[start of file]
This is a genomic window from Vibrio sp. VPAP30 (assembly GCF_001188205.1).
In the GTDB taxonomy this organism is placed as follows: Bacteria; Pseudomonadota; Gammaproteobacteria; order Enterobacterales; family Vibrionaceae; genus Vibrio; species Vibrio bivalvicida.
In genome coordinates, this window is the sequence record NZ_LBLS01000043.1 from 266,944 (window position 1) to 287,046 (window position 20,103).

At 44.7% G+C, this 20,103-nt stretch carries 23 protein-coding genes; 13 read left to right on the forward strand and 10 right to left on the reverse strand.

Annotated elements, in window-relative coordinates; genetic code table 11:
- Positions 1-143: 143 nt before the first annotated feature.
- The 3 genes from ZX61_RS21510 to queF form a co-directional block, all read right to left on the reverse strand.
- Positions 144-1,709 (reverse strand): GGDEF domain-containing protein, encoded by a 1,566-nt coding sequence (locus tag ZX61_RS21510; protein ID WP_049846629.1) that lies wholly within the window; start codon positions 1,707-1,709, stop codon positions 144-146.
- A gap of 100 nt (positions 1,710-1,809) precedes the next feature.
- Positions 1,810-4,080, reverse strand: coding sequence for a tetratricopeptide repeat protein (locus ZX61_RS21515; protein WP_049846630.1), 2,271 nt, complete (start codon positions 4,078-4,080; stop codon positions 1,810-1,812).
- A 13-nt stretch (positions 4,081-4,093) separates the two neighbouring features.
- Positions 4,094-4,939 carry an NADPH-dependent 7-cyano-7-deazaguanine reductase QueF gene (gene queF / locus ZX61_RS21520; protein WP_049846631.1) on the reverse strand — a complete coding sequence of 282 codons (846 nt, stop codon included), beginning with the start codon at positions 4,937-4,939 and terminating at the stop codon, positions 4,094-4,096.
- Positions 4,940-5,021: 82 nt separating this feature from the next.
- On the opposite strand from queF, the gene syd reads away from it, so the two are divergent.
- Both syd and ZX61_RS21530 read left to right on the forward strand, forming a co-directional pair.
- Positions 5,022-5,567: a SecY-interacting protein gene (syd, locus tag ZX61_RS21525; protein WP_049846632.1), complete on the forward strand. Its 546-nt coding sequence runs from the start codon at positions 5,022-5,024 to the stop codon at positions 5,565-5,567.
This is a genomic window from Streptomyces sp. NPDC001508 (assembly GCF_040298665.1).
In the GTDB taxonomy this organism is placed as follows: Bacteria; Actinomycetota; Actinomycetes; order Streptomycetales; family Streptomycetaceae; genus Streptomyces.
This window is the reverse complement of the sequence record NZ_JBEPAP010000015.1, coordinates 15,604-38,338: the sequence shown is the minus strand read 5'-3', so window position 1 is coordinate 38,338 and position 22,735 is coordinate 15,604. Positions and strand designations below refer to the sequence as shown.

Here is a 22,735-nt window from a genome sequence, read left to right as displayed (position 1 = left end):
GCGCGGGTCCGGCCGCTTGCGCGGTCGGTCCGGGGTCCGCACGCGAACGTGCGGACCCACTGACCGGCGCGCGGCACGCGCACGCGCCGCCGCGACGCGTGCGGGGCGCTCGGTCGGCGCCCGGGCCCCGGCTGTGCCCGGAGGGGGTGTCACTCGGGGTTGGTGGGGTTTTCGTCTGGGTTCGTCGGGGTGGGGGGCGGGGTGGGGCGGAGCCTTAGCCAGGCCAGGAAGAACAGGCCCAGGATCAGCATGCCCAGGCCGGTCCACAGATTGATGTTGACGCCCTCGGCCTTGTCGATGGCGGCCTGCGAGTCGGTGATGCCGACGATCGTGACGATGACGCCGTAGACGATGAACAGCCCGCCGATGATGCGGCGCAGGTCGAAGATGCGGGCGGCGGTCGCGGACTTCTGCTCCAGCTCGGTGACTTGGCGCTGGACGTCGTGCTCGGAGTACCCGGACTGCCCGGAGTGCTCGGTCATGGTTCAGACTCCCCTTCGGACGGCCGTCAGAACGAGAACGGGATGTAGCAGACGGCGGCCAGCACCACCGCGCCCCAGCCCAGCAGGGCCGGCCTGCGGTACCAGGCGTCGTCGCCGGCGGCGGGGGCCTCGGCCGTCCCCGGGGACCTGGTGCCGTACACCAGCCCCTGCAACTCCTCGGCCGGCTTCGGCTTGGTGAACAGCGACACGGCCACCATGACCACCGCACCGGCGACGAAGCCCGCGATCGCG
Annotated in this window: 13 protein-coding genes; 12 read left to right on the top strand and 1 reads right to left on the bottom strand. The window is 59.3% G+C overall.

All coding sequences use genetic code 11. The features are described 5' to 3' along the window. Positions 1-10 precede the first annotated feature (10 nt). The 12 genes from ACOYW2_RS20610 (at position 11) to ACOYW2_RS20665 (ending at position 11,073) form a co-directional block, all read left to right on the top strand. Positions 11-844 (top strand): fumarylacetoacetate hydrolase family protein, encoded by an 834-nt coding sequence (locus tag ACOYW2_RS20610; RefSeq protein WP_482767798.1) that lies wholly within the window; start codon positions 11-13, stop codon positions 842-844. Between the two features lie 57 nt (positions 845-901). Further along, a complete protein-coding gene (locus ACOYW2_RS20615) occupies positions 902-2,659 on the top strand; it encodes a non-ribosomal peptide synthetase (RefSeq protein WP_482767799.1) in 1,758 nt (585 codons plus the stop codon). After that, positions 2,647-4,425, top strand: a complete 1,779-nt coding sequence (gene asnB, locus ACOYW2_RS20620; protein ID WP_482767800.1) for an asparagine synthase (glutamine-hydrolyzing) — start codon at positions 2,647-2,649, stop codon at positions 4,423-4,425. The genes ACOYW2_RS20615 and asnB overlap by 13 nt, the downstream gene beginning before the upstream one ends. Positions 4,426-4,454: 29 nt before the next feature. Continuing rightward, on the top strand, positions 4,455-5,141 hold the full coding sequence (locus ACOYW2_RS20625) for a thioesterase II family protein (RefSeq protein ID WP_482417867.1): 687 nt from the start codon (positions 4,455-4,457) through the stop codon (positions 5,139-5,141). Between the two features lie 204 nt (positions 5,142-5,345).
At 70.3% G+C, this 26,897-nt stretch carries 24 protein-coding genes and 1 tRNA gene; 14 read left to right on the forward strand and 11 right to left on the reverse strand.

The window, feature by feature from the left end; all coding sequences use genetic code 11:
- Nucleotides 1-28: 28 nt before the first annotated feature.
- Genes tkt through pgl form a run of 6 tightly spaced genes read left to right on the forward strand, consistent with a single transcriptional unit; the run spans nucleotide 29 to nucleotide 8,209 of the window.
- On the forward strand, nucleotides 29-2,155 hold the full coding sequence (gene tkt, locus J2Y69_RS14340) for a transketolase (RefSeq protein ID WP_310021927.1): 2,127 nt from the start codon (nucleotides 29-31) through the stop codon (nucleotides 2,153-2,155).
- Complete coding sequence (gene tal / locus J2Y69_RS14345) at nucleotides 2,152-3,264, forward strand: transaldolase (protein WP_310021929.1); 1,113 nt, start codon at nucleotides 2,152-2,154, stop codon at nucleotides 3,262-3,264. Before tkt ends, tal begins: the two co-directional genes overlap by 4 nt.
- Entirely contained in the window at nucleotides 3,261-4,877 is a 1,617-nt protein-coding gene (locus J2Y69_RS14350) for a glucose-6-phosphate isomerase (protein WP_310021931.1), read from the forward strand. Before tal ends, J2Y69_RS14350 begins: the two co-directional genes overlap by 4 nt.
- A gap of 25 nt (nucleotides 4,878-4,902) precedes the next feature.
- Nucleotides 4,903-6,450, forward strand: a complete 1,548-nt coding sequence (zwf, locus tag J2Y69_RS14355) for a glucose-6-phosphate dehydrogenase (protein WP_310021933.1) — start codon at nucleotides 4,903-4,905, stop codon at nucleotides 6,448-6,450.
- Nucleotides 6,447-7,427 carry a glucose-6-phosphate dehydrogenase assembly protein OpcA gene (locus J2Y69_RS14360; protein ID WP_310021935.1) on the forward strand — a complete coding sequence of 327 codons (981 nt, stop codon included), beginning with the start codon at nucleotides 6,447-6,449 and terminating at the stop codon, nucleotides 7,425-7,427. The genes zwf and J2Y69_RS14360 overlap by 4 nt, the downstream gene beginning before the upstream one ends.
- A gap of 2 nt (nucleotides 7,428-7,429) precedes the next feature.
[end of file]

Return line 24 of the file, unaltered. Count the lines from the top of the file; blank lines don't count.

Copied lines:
At 70.3% G+C, this 26,897-nt stretch carries 24 protein-coding genes and 1 tRNA gene; 14 read left to right on the forward strand and 11 right to left on the reverse strand.